Thursday 24 August 2017

Siptu urging members to vote for new public sector pay deal

SIPTU (Stock photo)
SIPTU (Stock photo)

Ian Begley

Trade union Siptu is urging its members to vote for a new public sector pay deal on pay and pensions.

Its appeal comes after more than 20 organisations reached a deal with the Government recently on a pay agreement to follow the Lansdowne Road Deal. 

The deal will allow for the pay reductions, introduced to deal with the economic crisis, to be restored for all civil and public servants earning less than €70,000 by 2020.

According to Siptu, the Public Service Stability Agreement 2018–2020, has more positive elements than negative ones. 

"Having considered the matter in full, we have decided to recommend acceptance of the proposals, on balance, as the benefits, such as the protections against outsourcing in particular, as well as other positive elements, outweigh the potential for what might be gained by running the risk of rejection," said the National Executive Council of SIPTU.

If its members  accept the deal, the trade union said it will "vigorously pursue" implementation of all elements of the proposals.

"In particular, we will insist on full implementation of Clause 4.1.3. which envisages a process to satisfactorily resolve the issue of pay for new entrants," it added. 

The union will ballot its 70,000 members between July 3 and August 9, with the votes being counted on August 10.

Trade union Impact, which has 60,000 public service employees, is also asking its members to back the draft deal.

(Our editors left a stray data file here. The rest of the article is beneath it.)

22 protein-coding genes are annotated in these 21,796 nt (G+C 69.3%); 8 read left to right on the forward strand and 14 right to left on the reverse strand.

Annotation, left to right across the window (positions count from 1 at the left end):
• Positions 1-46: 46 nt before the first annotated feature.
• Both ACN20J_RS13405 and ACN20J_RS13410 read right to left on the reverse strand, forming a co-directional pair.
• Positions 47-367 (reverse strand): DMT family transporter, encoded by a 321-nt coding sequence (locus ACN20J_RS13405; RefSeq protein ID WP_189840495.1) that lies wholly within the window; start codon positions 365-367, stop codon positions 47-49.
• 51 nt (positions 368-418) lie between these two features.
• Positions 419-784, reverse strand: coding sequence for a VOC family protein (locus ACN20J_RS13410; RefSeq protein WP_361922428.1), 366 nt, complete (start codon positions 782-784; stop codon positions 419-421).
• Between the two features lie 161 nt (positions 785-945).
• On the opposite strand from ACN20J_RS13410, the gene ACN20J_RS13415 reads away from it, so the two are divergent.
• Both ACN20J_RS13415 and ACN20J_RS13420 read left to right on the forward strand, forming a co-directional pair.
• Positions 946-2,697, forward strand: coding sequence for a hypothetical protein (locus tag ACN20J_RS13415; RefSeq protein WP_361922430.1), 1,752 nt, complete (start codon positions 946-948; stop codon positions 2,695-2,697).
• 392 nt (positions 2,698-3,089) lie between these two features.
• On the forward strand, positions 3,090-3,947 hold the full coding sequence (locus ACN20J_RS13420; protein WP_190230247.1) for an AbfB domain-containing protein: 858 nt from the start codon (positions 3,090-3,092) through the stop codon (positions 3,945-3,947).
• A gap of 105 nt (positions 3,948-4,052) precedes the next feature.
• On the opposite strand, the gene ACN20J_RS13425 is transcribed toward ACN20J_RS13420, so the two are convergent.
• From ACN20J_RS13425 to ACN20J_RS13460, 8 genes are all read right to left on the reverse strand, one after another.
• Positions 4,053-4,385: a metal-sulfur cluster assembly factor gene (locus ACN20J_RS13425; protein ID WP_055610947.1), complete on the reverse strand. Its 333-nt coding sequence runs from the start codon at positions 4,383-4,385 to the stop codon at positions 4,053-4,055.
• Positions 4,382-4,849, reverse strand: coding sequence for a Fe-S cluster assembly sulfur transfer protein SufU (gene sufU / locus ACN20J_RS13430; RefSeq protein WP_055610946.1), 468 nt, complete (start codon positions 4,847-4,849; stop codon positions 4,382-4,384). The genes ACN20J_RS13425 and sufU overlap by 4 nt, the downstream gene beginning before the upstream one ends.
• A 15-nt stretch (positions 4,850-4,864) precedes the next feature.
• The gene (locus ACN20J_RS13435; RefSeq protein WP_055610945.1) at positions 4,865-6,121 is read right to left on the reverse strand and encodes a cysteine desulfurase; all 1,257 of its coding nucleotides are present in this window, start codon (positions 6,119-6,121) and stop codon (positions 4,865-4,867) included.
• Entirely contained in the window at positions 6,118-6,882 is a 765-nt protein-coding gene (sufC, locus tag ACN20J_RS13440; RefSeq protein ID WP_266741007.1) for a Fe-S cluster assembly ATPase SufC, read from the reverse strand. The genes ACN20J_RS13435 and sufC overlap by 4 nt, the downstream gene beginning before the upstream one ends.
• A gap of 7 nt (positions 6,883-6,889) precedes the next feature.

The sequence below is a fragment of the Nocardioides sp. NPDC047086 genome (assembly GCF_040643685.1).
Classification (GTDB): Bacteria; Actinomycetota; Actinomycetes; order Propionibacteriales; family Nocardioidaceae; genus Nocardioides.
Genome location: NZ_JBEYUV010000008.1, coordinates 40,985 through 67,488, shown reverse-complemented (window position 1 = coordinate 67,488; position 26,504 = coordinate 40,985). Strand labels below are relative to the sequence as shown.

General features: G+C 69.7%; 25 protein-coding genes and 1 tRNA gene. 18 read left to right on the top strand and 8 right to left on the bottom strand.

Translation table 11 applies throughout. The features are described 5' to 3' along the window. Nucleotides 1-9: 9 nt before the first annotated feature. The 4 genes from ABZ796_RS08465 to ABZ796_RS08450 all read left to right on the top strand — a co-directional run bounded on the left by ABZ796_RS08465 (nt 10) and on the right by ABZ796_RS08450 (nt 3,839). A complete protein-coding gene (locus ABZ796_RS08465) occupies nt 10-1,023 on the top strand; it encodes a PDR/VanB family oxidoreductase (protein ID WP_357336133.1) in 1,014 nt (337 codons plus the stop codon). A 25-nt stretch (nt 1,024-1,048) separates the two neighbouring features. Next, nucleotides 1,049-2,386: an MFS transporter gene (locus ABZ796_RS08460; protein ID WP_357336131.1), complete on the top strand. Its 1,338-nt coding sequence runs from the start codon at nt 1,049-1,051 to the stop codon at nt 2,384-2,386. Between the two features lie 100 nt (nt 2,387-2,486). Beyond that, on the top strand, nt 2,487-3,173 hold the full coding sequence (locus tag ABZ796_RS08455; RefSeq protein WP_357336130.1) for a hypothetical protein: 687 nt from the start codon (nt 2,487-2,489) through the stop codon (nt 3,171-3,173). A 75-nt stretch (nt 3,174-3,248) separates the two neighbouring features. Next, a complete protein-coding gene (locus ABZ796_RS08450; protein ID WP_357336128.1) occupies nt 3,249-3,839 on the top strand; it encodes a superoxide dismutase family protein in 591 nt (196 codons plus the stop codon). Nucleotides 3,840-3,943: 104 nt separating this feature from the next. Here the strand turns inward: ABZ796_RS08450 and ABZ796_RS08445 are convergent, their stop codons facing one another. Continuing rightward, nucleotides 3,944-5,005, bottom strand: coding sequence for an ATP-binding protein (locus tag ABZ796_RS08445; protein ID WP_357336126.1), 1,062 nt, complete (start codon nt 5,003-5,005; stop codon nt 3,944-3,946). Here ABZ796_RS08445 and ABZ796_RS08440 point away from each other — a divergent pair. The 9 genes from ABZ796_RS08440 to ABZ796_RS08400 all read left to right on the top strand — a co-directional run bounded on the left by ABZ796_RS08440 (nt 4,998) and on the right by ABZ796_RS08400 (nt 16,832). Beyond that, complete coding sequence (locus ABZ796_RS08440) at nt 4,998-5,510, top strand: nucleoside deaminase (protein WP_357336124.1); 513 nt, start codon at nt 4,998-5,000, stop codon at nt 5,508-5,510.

The agreement will also see public sector pensions put on a more sustainable footing by ensuring that public servants, except for the lowest paid, make a permanent additional superannuation contribution.

This will apply in different ways for different groups, with those who will receive the most valuable pensions paying the most.

The total cost of the agreement is about the same as the previous deal (Lansdowne Road Agreement), at €887m for the next three years.

It means the lowest paid civil and public servants will receive pay rises of almost 7.5pc between now and 2020, with those on higher salaries receiving just over 6pc.

The agreement recognises that without public servants, there can be no public services, and recognises, also, the huge contribution those working in the civil and public service have made to the improvement in our public finances and our economy.

The Irish Nurses and Midwives Organisation said it will reveal its position on the deal next week. 

However, the organisation's call for special financial incentives on recruitment and retention problems, were not provided in the agreement.  

The Irish Medical Organisation (IMO) deferred stating its position "amid rising concerns about a recruitment and retention crisis for doctors".

Dr Ann Hogan,  president of the IMO, said: “We can’t divorce the debate about the pay agreement from the crisis in retention and recruitment for doctors. 

"The agreement fails, in its current form, to adequately address this issue and in the absence of substantial proposals, it is not realistic for the IMO to reach a conclusion on the merits or otherwise of the pay agreement.”

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